Health Team

For NC, few standout hospitals in new federal rating system

Three hospitals in the state scored top marks in a new federal rating system designed to help patients access more information about how healthcare facilities measure up.

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RALEIGH, N.C. — Three hospitals in the state scored top marks in a new federal rating system designed to help patients access more information about how healthcare facilities measure up.
More than three-quarters of the state's hospitals earned three or four stars out of five, an average score based on surveys of patient experiences conducted by the Centers for Medicare and Medicaid Services. Patients can access the full data on hospital performance through the CMS Hospital Compare tool.

Experts caution, however, that the ratings released this week give an incomplete picture of healthcare quality.

Alan Wolf, media relations manager for Rex and UNC Health Care, said patient experience can be an important part of a hospital stay. But he said the star ratings don't address other issues such as outcomes or safety records.

"Patient experience can be really subjective. It can really skew how you view that hospital," Wolf said. "But in the end, if you got excellent care and you're healed and on the mend and you're better off, I think outcome in that case is probably a better measure."

The state earned slightly fewer five-star ratings as a percentage than hospitals nationally. But a much larger proportion of North Carolina facilities earned four stars – 38 percent compared to 26 percent nationwide.

Of the 107 North Carolina hospitals rated in the CMS data, only six scored a two-star rating. None earned the lowest one-star rating, and a handful had no ratings because the response rate was too low.

Those ranked highest were:

  • North Carolina Specialty Hospital, a small sports medicine and reconstructive surgery center in Durham
  • FirstHealth Moore Regional in Pinehurst
  • Chatham Hospital, a partner of UNC Health Care in Siler City

Several well-known Triangle-area hospitals – Duke, UNC, WakeMed and Rex – earned four-star ratings.

Julie Henry, vice president of communications for the N.C. Hospital Association, said patients now have access to a variety of hospital ratings, including reports released directly from hospitals. And although the association supports transparency about hospital quality and safety, she said in an emailed statement that not every measure applies to every patient.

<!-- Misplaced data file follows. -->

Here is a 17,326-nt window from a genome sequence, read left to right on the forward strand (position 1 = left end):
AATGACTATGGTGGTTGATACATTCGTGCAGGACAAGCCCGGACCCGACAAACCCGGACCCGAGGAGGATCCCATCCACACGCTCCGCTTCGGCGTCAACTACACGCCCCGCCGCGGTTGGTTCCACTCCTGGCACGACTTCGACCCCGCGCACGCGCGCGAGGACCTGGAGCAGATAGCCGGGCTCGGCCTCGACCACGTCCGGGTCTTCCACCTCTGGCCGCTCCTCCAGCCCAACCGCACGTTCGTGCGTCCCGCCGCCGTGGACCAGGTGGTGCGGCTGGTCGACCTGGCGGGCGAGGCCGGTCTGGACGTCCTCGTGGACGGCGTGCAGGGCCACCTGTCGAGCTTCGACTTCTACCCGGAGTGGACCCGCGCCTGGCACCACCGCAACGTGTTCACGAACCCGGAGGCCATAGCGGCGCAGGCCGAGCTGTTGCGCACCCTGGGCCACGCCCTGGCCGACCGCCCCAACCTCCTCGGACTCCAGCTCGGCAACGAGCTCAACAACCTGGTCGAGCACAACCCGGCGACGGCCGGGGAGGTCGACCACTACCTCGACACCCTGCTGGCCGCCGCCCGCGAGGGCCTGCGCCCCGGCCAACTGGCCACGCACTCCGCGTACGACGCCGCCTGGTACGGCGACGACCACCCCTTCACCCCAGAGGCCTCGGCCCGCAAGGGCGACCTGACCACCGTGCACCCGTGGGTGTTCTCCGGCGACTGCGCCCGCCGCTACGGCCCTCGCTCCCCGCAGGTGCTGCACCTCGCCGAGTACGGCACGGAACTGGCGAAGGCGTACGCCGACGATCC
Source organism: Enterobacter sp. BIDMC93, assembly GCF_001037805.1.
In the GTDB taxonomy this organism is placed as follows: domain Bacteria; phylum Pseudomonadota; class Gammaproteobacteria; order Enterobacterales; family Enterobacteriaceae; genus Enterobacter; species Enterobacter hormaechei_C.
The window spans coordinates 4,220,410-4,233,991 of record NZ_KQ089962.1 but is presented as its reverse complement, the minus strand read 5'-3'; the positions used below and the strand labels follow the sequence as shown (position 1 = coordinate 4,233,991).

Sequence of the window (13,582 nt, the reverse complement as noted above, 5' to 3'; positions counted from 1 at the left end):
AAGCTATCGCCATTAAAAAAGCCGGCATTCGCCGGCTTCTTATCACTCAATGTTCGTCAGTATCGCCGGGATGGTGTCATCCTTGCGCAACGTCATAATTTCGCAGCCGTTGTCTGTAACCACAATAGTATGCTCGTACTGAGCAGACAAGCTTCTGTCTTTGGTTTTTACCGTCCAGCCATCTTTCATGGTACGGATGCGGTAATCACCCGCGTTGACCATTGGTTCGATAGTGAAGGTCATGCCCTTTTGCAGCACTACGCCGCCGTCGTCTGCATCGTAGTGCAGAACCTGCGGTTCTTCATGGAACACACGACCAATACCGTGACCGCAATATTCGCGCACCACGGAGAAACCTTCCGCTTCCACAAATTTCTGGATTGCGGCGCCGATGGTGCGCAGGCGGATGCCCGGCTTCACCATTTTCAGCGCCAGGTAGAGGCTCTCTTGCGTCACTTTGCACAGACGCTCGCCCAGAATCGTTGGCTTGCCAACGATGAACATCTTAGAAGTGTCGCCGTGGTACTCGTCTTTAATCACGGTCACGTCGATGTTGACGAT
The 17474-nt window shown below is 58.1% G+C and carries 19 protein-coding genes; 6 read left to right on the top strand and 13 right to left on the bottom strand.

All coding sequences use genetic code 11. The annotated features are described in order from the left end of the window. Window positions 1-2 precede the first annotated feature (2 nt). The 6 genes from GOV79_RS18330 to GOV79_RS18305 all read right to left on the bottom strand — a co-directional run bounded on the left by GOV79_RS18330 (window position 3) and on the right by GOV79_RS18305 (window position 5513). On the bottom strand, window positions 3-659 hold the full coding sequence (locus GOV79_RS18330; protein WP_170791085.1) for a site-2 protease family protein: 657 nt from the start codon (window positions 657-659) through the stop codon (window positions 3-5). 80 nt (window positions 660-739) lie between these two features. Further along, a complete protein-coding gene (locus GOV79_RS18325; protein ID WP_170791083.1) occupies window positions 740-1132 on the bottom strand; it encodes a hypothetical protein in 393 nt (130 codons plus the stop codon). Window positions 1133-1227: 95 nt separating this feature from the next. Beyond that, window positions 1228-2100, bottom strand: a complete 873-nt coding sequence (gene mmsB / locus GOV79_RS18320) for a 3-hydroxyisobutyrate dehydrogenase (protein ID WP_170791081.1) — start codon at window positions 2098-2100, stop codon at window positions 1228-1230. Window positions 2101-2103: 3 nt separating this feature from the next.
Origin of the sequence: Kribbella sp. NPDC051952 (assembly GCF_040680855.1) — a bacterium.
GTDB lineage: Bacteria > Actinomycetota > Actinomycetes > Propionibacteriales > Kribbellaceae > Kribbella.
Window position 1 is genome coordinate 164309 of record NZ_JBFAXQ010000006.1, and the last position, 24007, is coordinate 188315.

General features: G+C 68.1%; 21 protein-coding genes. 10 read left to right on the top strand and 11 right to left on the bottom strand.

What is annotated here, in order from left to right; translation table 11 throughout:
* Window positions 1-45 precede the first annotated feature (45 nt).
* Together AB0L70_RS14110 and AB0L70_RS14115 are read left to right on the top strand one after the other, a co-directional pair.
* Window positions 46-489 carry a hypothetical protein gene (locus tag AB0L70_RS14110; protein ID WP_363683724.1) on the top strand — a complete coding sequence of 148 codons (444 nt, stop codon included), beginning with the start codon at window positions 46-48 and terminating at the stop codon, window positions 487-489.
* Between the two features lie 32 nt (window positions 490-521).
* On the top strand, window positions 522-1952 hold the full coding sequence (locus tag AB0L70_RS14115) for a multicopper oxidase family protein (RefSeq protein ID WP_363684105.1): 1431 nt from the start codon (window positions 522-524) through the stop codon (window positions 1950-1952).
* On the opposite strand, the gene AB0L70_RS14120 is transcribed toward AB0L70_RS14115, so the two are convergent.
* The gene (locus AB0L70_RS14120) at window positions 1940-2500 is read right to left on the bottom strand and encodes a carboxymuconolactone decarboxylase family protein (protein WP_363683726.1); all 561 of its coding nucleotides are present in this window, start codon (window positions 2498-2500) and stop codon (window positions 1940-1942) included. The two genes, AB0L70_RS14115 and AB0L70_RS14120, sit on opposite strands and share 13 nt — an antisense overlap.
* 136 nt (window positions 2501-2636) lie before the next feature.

"When individuals are making health care decisions, they should use all available tools at their disposal including talking with friends and family and consulting with their doctors and other health care providers," Henry said.

With all the complex information available to patients, Wolf said he's interested to see how CMS implements its planned expansion of the star-rating system to include additional measures.

"Right now, it's really confusing," Wolf said. "I think as more information becomes available, they're going to make it easier to understand and decipherable to the average consumer."

He recommends patients use the ratings as a starting point.

By exploring the survey questions, patients can see which topics – whether it's doctor communication or cleanliness of the facility – brought a score up or down.

And he said it never hurts to call the hospital directly to ask questions of staff.

"Consumers who are armed with information are better off, and any efforts to improve sharing accurate information is a good thing," Wolf said. "But I think it's important not to get overwhelmed."

Explore the data

See how North Carolina hospitals measured up based on patient survey ratings released by the Center for Medicare and Medicaid Services. CMS obtained the star ratings below by averaging responses from several questions, such as staff communication and hospital cleanliness.

Some hospitals weren't given rankings because the survey rate was too low.

You can find additional data on individual hospitals by searching the CMS Hospital Compare website.


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